Web Theoi
PENELOPEIA
 
Greek Name Transliteration Latin Spelling Translation
Πηνελοπεια Pênelopeia Penelope Peel Away the Hide ?
(pan, lopos)

PENELOPEIA (or Penelope) was a Dryad nymph of Mount Kyllene (Cyllene) in Arkadia, southern Greece. She was a daughter of Dryopos "Oak-Face" and the mother of the Pan by Hermes.

Penelopeia was frequently confounded with Penelope, the wife of Odysseus, and many ancient writers constructed stories to explain how that woman came to bear a goat-bodied god.

Her name may have been derived from the Greek words pênê and lopas "needle and thread," or else from pan and lopos "to peel-away-all" (i.e. to skin an animal). The latter is etymology is surely more appropriate for a mother of Pan, the god of hunters.

She is related to the nymphs Sose and Thymbris, who are both named as the mother of Pan in alternative accounts. As the daughter of Dryopos she was also apparently confused with Dryope, the princes of Mount Oita, who was seduced by the god Apollon in the shape of a tortoise--a guise more properly suited to Hermes in his seduction of the daughter of Dryopos.

PARENTS
[1.1] DRYOPOS * (Homeric Hymn 19 to Pan)
OFFSPRING
[1.1] PAN (by Hermes) * (Homeric Hymns 19 to Pan, Herodotus 2.153.1, Apollodorus E7.38, Hyginus Fabulae 224)
[1.2] PAN-NOMIOS (by Hermes) (Nonnus Dionysiaca 14.67)

* N.B. In the Homeric Hymn, the mother of Pan is simply named "the daughter of Dryopos." Presumably her proper name is Penelopeia, as attested by later writers.


Homeric Hymn 19 to Pan (trans. Evelyn-White) (Greek epic C7th to 4th B.C.) :
"Hermes . . . came to Arkadia (Arcadia) . . . there where his sacred place is as god of Kyllene (Cyllene). For there, though a god, he used to tend curly-fleeced sheep in the service of a mortal man, because there fell on him and waxed a strong melting desire to wed the rich-tressed daughter of Dryopos (Oak-Face), and there he brought about the merry marriage. And in the house she bare Hermes a dear son who from his birth was marvellouse to look upon, with goat's feet and two horns--a noisy, merry-laughing child. But when the nurse saw his uncouth face and full beard, she was afraid and sprang up and fled and left the child. Then luck-bringing Hermes received him and took him in his arms: very glad in his heart was the god."
[N.B. The daughter of Dryopos is Penelopeia, although she is not named as such in this work.]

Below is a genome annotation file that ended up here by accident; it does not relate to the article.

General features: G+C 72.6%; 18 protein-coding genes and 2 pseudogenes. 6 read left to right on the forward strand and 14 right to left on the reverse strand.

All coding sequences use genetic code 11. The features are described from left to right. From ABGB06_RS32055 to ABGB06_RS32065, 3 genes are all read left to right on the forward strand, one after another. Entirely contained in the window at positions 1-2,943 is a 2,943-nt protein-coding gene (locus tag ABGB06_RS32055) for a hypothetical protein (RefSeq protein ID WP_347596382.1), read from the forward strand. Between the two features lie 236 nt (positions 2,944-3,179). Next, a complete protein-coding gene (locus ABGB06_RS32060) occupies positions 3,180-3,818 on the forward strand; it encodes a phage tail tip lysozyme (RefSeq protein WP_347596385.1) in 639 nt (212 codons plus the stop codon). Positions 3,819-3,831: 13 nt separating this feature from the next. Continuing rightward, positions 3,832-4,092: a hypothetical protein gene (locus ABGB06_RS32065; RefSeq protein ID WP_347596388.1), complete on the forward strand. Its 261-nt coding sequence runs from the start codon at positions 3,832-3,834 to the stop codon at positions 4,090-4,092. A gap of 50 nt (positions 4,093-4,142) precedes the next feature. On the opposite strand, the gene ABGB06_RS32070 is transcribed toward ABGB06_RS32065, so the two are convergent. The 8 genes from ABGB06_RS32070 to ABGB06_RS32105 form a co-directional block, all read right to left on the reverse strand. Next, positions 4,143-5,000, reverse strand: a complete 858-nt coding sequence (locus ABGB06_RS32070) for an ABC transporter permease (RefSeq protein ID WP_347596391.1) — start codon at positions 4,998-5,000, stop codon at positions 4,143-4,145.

Herodotus, Histories 2. 153. 1 (trans. Godley) (Greek historian C5th B.C.) :
"Pan is held to be the youngest of the gods . . . and Pan the son of Penelope, for according to the Greeks Penelope and Hermes were the parents of Pan, was [first worshipped in Greece] about eight hundred years before me [Herodotus], and thus of a later date than the Trojan war."
[N.B. Here Penelope mother of Pan is identified with the wife of Odysseus.]

Pseudo-Apollodorus, Bibliotheca E7. 39 (trans. Aldrich) (Greek mythographer C2nd A.D.) :
"Some say that Penelope [wife of Odysseus] was seduced by Antinous [one the suitors], and returned by Odysseus to her father Ikarios, and that when she reached Mantineia in Arkadia, she bore Pan, to Hermes."
[N.B. Again the Arkadian nymph is confused with the wife of Odysseus and a bridging myth invented to explain the discrepancies.]

Pseudo-Hyginus, Fabulae 224 (trans. Grant) (Roman mythographer C2nd A.D.) :
"Mortals who were made immortal . . . Pan, son of Mercurius [Hermes] and Penelope."

Nonnus, Dionysiaca 14. 67 ff (trans. Rouse) (Greek epic C5th A.D.) :
"Panes, the sons of Hermes, who divided his love between two Nymphai; for one he visited the bed of Sose . . . and begat a son [the Pan] Agreus . . . the other was Nomios, whom the pasturing sheep loved well, one practised in the shepherd’s pipe, for whom Hermes sought the bed of Penelopeia the country Nymphe."

Nonnus, Dionysiaca 24. 77 ff :
"Hermes . . . held his own child, the son of Penelope, hornstrong hairy Pan."


Sources:

  • The Homeric Hymns - Greek Epic C8th-4th B.C.
  • Herodotus, Histories - Greek History C5th B.C.
  • Apollodorus, The Library - Greek Mythography C2nd A.D.
  • Hyginus, Fabulae - Latin Mythography C2nd A.D.
  • Nonnos, Dionysiaca - Greek Epic C5th A.D.